Understanding Your Financial Aid Award Letter

Comparing all of the different financial aid packages you receive can be a daunting task. Let’s give you a hand!

During the next several months, you’ll be sorting through a lot of information. It’s important to understand how much aid you are receiving, how much needs to be paid back and what your true costs will be. Because every school’s format is different, being prepared with the basics will help you navigate the financial aid landscape.

What’s in your award letter?

  • Cost of Attendance: an estimate of tuition, fees and room and board.
  • Scholarships and Grants, also called gift aid: funds that do not need to be paid back.
  • Federal Student Loans: offered by the federal government and are paid back after graduation.
  • Work Study: a program that allows students to earn money and get valuable job experience.
  • Federal and State Grants, such as Pell and SEOG: offered to those who qualify.  

What are some things that should be considered when reviewing your award letter?

  • Be sure to ask how much you’ll have to pay for things such as books, supplies and personal expenses. You won’t be billed for these costs but it’s recommended to find out so you can budget accordingly. Also, you’ll want to factor in travel expenses if the school is far away.
  • If you qualify for need-based scholarships, find out if you have to maintain a GPA to continue to receive the scholarship, if you need to apply every year or if the amount changes.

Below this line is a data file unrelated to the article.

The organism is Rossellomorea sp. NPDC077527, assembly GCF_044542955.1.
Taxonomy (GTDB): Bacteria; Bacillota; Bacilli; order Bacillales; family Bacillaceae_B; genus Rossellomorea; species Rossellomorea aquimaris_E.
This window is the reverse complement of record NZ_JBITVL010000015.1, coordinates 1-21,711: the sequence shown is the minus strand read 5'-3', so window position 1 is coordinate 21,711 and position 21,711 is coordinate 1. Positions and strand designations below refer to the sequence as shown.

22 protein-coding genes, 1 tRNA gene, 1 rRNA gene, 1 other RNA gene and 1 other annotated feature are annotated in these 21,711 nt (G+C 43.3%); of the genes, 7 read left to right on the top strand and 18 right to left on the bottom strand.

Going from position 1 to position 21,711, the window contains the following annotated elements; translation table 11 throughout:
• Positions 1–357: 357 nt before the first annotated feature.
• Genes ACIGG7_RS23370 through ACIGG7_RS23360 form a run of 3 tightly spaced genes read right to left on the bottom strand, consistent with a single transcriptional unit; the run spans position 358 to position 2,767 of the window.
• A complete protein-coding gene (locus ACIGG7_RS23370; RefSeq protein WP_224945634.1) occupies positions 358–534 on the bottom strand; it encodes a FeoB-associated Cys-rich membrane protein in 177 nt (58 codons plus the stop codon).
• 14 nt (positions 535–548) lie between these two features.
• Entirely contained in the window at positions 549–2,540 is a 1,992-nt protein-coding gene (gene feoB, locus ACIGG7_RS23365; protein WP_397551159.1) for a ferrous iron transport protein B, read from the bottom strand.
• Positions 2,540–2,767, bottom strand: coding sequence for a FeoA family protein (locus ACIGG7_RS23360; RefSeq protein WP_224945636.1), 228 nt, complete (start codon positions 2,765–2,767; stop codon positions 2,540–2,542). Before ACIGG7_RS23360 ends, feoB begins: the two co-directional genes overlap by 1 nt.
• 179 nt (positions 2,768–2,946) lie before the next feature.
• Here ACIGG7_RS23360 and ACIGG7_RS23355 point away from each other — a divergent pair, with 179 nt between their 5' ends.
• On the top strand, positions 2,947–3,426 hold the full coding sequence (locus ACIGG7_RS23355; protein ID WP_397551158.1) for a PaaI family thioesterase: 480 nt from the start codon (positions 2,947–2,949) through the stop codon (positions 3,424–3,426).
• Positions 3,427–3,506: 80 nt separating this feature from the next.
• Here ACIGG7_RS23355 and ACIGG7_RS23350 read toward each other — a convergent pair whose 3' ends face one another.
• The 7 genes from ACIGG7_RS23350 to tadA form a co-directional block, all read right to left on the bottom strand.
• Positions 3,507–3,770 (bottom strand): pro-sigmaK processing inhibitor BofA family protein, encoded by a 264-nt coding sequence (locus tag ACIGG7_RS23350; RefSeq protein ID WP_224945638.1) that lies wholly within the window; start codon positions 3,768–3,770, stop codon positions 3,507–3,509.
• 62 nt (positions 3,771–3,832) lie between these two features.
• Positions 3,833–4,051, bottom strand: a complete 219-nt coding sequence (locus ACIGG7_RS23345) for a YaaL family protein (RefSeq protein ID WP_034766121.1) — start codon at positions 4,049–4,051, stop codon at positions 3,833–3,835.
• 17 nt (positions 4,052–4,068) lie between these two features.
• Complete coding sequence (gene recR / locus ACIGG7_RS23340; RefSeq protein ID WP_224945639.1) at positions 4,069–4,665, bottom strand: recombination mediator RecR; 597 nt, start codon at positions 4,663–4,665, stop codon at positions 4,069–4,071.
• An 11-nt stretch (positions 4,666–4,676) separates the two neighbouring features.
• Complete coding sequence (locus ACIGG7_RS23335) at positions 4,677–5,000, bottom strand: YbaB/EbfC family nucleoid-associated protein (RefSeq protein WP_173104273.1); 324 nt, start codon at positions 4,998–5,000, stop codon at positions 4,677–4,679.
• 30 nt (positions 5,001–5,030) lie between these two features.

What are the next steps?

  • Contact your school to find out if there are any financial aid deadlines and how to set up your student account so that you can accept your financial aid.
  • If your family has had a change in financial circumstances, contact the financial aid office to see if you may qualify for more aid. Speaking to a financial aid administrator is a good first step in this process.
  • Start looking for outside scholarships and treat the search like a part-time job. The earlier you start, the better. Our website offers some great scholarship search tips.
  • Start researching private loans and compare rates, loan terms and repayment benefits. UNE has a helpful lender comparison tool for parents and students.

Decision time!

Deciding where to spend the next four years is a big decision and financial aid is a part of the process. Make sure you are well informed before you commit.

For more information about UNE’s Student Financial Services, check out our upcoming webinar series. If you have specific questions, please call us at 207-602-2342 or email us at sfs@une.edu.

Post By:

Anne Nelson

Assistant Director of Tuition Planning and Student Care

Prior to joining UNE in December 2016, Anne had an extensive background in banking and sales. The part of her job she enjoys most is meeting with students and families to help them navigate the often complex process of applying for financial aid. When not at work, she enjoys spending time with her five kids and large extended family, as well as running.